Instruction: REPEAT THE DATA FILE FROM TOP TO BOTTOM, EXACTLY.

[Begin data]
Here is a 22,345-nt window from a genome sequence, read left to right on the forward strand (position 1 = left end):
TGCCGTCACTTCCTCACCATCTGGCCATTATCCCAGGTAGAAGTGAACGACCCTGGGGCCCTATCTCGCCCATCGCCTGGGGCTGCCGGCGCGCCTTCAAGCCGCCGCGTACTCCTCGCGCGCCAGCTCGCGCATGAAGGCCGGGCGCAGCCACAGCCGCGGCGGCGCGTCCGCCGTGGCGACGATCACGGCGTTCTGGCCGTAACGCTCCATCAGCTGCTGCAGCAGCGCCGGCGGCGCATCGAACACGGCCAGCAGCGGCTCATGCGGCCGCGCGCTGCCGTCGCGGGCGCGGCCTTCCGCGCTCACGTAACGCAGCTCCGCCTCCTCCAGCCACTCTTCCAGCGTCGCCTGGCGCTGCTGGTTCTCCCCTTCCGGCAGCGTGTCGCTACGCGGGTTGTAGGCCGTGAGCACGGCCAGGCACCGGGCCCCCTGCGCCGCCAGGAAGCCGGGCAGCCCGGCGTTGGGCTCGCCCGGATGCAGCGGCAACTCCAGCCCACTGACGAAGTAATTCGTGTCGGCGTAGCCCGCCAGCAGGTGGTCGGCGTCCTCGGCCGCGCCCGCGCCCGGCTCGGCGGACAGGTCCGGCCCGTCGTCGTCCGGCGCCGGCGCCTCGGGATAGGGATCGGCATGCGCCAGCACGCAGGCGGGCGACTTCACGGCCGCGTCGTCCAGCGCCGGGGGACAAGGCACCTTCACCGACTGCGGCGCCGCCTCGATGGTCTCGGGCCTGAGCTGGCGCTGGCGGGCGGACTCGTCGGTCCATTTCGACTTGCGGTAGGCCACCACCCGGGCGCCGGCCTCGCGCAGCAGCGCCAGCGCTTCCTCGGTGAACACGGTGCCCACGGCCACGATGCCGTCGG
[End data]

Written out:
Here is a 22,345-nt window from a genome sequence, read left to right on the forward strand (position 1 = left end):
TGCCGTCACTTCCTCACCATCTGGCCATTATCCCAGGTAGAAGTGAACGACCCTGGGGCCCTATCTCGCCCATCGCCTGGGGCTGCCGGCGCGCCTTCAAGCCGCCGCGTACTCCTCGCGCGCCAGCTCGCGCATGAAGGCCGGGCGCAGCCACAGCCGCGGCGGCGCGTCCGCCGTGGCGACGATCACGGCGTTCTGGCCGTAACGCTCCATCAGCTGCTGCAGCAGCGCCGGCGGCGCATCGAACACGGCCAGCAGCGGCTCATGCGGCCGCGCGCTGCCGTCGCGGGCGCGGCCTTCCGCGCTCACGTAACGCAGCTCCGCCTCCTCCAGCCACTCTTCCAGCGTCGCCTGGCGCTGCTGGTTCTCCCCTTCCGGCAGCGTGTCGCTACGCGGGTTGTAGGCCGTGAGCACGGCCAGGCACCGGGCCCCCTGCGCCGCCAGGAAGCCGGGCAGCCCGGCGTTGGGCTCGCCCGGATGCAGCGGCAACTCCAGCCCACTGACGAAGTAATTCGTGTCGGCGTAGCCCGCCAGCAGGTGGTCGGCGTCCTCGGCCGCGCCCGCGCCCGGCTCGGCGGACAGGTCCGGCCCGTCGTCGTCCGGCGCCGGCGCCTCGGGATAGGGATCGGCATGCGCCAGCACGCAGGCGGGCGACTTCACGGCCGCGTCGTCCAGCGCCGGGGGACAAGGCACCTTCACCGACTGCGGCGCCGCCTCGATGGTCTCGGGCCTGAGCTGGCGCTGGCGGGCGGACTCGTCGGTCCATTTCGACTTGCGGTAGGCCACCACCCGGGCGCCGGCCTCGCGCAGCAGCGCCAGCGCTTCCTCGGTGAACACGGTGCCCACGGCCACGATGCCGTCGG